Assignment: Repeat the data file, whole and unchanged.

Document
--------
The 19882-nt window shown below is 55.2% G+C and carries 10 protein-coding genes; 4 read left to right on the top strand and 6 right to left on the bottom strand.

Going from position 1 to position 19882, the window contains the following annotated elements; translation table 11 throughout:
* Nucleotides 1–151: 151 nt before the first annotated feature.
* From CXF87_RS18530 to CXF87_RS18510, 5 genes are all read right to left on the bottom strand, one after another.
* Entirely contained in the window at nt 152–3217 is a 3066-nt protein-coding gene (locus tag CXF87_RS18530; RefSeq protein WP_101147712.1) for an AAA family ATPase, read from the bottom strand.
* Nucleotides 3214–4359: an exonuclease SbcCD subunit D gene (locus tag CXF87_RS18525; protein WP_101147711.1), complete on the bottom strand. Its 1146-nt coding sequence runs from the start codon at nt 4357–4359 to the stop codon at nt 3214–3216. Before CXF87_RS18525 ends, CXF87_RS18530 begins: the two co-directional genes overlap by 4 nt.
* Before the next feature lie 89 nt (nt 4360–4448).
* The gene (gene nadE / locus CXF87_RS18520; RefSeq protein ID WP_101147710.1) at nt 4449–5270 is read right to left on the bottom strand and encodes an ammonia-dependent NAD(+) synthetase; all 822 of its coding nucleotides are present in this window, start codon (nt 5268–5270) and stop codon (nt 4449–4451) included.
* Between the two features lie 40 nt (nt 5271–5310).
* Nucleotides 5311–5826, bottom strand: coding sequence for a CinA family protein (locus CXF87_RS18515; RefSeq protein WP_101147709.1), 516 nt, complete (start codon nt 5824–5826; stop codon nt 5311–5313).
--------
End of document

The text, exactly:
The 19882-nt window shown below is 55.2% G+C and carries 10 protein-coding genes; 4 read left to right on the top strand and 6 right to left on the bottom strand.

Going from position 1 to position 19882, the window contains the following annotated elements; translation table 11 throughout:
* Nucleotides 1–151: 151 nt before the first annotated feature.
* From CXF87_RS18530 to CXF87_RS18510, 5 genes are all read right to left on the bottom strand, one after another.
* Entirely contained in the window at nt 152–3217 is a 3066-nt protein-coding gene (locus tag CXF87_RS18530; RefSeq protein WP_101147712.1) for an AAA family ATPase, read from the bottom strand.
* Nucleotides 3214–4359: an exonuclease SbcCD subunit D gene (locus tag CXF87_RS18525; protein WP_101147711.1), complete on the bottom strand. Its 1146-nt coding sequence runs from the start codon at nt 4357–4359 to the stop codon at nt 3214–3216. Before CXF87_RS18525 ends, CXF87_RS18530 begins: the two co-directional genes overlap by 4 nt.
* Before the next feature lie 89 nt (nt 4360–4448).
* The gene (gene nadE / locus CXF87_RS18520; RefSeq protein ID WP_101147710.1) at nt 4449–5270 is read right to left on the bottom strand and encodes an ammonia-dependent NAD(+) synthetase; all 822 of its coding nucleotides are present in this window, start codon (nt 5268–5270) and stop codon (nt 4449–4451) included.
* Between the two features lie 40 nt (nt 5271–5310).
* Nucleotides 5311–5826, bottom strand: coding sequence for a CinA family protein (locus CXF87_RS18515; RefSeq protein WP_101147709.1), 516 nt, complete (start codon nt 5824–5826; stop codon nt 5311–5313).